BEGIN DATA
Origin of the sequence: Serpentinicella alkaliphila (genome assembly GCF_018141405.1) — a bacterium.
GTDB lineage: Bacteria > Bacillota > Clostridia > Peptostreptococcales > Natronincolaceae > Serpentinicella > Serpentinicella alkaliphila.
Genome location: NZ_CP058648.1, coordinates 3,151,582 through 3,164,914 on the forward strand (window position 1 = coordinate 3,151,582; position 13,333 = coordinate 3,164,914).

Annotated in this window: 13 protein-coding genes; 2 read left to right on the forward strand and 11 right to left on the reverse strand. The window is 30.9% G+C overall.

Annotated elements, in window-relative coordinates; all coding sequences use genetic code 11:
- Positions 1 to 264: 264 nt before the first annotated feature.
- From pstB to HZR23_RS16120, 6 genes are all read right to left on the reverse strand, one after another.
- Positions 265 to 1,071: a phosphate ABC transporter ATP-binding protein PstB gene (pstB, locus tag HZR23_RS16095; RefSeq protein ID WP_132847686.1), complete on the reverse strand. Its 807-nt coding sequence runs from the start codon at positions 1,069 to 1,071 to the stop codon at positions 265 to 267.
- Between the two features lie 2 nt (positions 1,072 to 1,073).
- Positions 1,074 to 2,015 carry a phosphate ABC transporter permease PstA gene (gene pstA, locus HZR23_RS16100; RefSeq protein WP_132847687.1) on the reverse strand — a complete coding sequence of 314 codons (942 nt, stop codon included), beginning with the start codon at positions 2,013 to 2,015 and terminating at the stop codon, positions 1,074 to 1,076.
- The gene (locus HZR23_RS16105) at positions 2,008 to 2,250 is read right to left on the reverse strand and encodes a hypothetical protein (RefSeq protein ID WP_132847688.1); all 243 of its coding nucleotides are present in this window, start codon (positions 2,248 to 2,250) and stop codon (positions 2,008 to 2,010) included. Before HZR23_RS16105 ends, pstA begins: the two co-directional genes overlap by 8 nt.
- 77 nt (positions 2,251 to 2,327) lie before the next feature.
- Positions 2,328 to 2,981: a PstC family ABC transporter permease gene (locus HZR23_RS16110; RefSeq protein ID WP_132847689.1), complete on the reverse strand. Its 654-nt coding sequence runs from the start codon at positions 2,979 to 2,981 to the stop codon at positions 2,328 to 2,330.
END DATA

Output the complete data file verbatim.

Origin of the sequence: Serpentinicella alkaliphila (genome assembly GCF_018141405.1) — a bacterium.
GTDB lineage: Bacteria > Bacillota > Clostridia > Peptostreptococcales > Natronincolaceae > Serpentinicella > Serpentinicella alkaliphila.
Genome location: NZ_CP058648.1, coordinates 3,151,582 through 3,164,914 on the forward strand (window position 1 = coordinate 3,151,582; position 13,333 = coordinate 3,164,914).

Annotated in this window: 13 protein-coding genes; 2 read left to right on the forward strand and 11 right to left on the reverse strand. The window is 30.9% G+C overall.

Annotated elements, in window-relative coordinates; all coding sequences use genetic code 11:
- Positions 1 to 264: 264 nt before the first annotated feature.
- From pstB to HZR23_RS16120, 6 genes are all read right to left on the reverse strand, one after another.
- Positions 265 to 1,071: a phosphate ABC transporter ATP-binding protein PstB gene (pstB, locus tag HZR23_RS16095; RefSeq protein ID WP_132847686.1), complete on the reverse strand. Its 807-nt coding sequence runs from the start codon at positions 1,069 to 1,071 to the stop codon at positions 265 to 267.
- Between the two features lie 2 nt (positions 1,072 to 1,073).
- Positions 1,074 to 2,015 carry a phosphate ABC transporter permease PstA gene (gene pstA, locus HZR23_RS16100; RefSeq protein WP_132847687.1) on the reverse strand — a complete coding sequence of 314 codons (942 nt, stop codon included), beginning with the start codon at positions 2,013 to 2,015 and terminating at the stop codon, positions 1,074 to 1,076.
- The gene (locus HZR23_RS16105) at positions 2,008 to 2,250 is read right to left on the reverse strand and encodes a hypothetical protein (RefSeq protein ID WP_132847688.1); all 243 of its coding nucleotides are present in this window, start codon (positions 2,248 to 2,250) and stop codon (positions 2,008 to 2,010) included. Before HZR23_RS16105 ends, pstA begins: the two co-directional genes overlap by 8 nt.
- 77 nt (positions 2,251 to 2,327) lie before the next feature.
- Positions 2,328 to 2,981: a PstC family ABC transporter permease gene (locus HZR23_RS16110; RefSeq protein ID WP_132847689.1), complete on the reverse strand. Its 654-nt coding sequence runs from the start codon at positions 2,979 to 2,981 to the stop codon at positions 2,328 to 2,330.